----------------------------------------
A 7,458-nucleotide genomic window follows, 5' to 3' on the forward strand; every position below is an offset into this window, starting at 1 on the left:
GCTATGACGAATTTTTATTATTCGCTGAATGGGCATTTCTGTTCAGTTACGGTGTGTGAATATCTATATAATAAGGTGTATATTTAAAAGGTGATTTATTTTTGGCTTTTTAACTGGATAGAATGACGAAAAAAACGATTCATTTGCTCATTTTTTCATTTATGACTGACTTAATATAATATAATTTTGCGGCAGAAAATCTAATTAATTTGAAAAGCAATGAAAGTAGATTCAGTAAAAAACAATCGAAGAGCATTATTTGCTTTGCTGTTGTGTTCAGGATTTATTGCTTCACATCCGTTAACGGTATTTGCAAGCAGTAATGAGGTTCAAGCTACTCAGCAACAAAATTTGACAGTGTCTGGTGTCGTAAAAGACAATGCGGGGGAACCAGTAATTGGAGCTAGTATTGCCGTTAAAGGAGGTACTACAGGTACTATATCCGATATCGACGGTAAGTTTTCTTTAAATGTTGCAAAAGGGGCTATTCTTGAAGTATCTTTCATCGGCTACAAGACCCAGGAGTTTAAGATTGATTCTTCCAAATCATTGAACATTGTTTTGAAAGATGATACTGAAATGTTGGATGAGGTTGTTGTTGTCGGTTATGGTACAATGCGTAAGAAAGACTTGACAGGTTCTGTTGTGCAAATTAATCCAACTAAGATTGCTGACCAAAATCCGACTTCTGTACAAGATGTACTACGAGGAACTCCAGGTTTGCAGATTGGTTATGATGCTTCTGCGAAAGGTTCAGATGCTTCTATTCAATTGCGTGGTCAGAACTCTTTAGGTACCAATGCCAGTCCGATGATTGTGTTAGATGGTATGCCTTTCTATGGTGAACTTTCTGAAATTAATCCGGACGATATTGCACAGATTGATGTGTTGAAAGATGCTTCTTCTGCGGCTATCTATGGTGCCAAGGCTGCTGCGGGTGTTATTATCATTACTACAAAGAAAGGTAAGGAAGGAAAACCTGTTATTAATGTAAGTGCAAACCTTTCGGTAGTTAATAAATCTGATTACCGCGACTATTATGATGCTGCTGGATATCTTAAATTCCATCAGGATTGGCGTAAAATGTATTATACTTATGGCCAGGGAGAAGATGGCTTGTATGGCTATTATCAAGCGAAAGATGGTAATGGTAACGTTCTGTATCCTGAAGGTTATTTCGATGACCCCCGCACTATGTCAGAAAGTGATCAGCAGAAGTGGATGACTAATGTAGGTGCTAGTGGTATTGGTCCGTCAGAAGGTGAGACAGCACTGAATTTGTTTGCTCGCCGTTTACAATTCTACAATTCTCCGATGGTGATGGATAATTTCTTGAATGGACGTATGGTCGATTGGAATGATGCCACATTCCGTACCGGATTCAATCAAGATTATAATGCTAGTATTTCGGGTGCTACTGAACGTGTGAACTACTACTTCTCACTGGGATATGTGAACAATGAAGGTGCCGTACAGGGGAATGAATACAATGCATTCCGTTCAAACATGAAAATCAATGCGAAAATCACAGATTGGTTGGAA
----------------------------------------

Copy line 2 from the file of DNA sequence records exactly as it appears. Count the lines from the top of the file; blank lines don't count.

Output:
GCTATGACGAATTTTTATTATTCGCTGAATGGGCATTTCTGTTCAGTTACGGTGTGTGAATATCTATATAATAAGGTGTATATTTAAAAGGTGATTTATTTTTGGCTTTTTAACTGGATAGAATGACGAAAAAAACGATTCATTTGCTCATTTTTTCATTTATGACTGACTTAATATAATATAATTTTGCGGCAGAAAATCTAATTAATTTGAAAAGCAATGAAAGTAGATTCAGTAAAAAACAATCGAAGAGCATTATTTGCTTTGCTGTTGTGTTCAGGATTTATTGCTTCACATCCGTTAACGGTATTTGCAAGCAGTAATGAGGTTCAAGCTACTCAGCAACAAAATTTGACAGTGTCTGGTGTCGTAAAAGACAATGCGGGGGAACCAGTAATTGGAGCTAGTATTGCCGTTAAAGGAGGTACTACAGGTACTATATCCGATATCGACGGTAAGTTTTCTTTAAATGTTGCAAAAGGGGCTATTCTTGAAGTATCTTTCATCGGCTACAAGACCCAGGAGTTTAAGATTGATTCTTCCAAATCATTGAACATTGTTTTGAAAGATGATACTGAAATGTTGGATGAGGTTGTTGTTGTCGGTTATGGTACAATGCGTAAGAAAGACTTGACAGGTTCTGTTGTGCAAATTAATCCAACTAAGATTGCTGACCAAAATCCGACTTCTGTACAAGATGTACTACGAGGAACTCCAGGTTTGCAGATTGGTTATGATGCTTCTGCGAAAGGTTCAGATGCTTCTATTCAATTGCGTGGTCAGAACTCTTTAGGTACCAATGCCAGTCCGATGATTGTGTTAGATGGTATGCCTTTCTATGGTGAACTTTCTGAAATTAATCCGGACGATATTGCACAGATTGATGTGTTGAAAGATGCTTCTTCTGCGGCTATCTATGGTGCCAAGGCTGCTGCGGGTGTTATTATCATTACTACAAAGAAAGGTAAGGAAGGAAAACCTGTTATTAATGTAAGTGCAAACCTTTCGGTAGTTAATAAATCTGATTACCGCGACTATTATGATGCTGCTGGATATCTTAAATTCCATCAGGATTGGCGTAAAATGTATTATACTTATGGCCAGGGAGAAGATGGCTTGTATGGCTATTATCAAGCGAAAGATGGTAATGGTAACGTTCTGTATCCTGAAGGTTATTTCGATGACCCCCGCACTATGTCAGAAAGTGATCAGCAGAAGTGGATGACTAATGTAGGTGCTAGTGGTATTGGTCCGTCAGAAGGTGAGACAGCACTGAATTTGTTTGCTCGCCGTTTACAATTCTACAATTCTCCGATGGTGATGGATAATTTCTTGAATGGACGTATGGTCGATTGGAATGATGCCACATTCCGTACCGGATTCAATCAAGATTATAATGCTAGTATTTCGGGTGCTACTGAACGTGTGAACTACTACTTCTCACTGGGATATGTGAACAATGAAGGTGCCGTACAGGGGAATGAATACAATGCATTCCGTTCAAACATGAAAATCAATGCGAAAATCACAGATTGGTTGGAA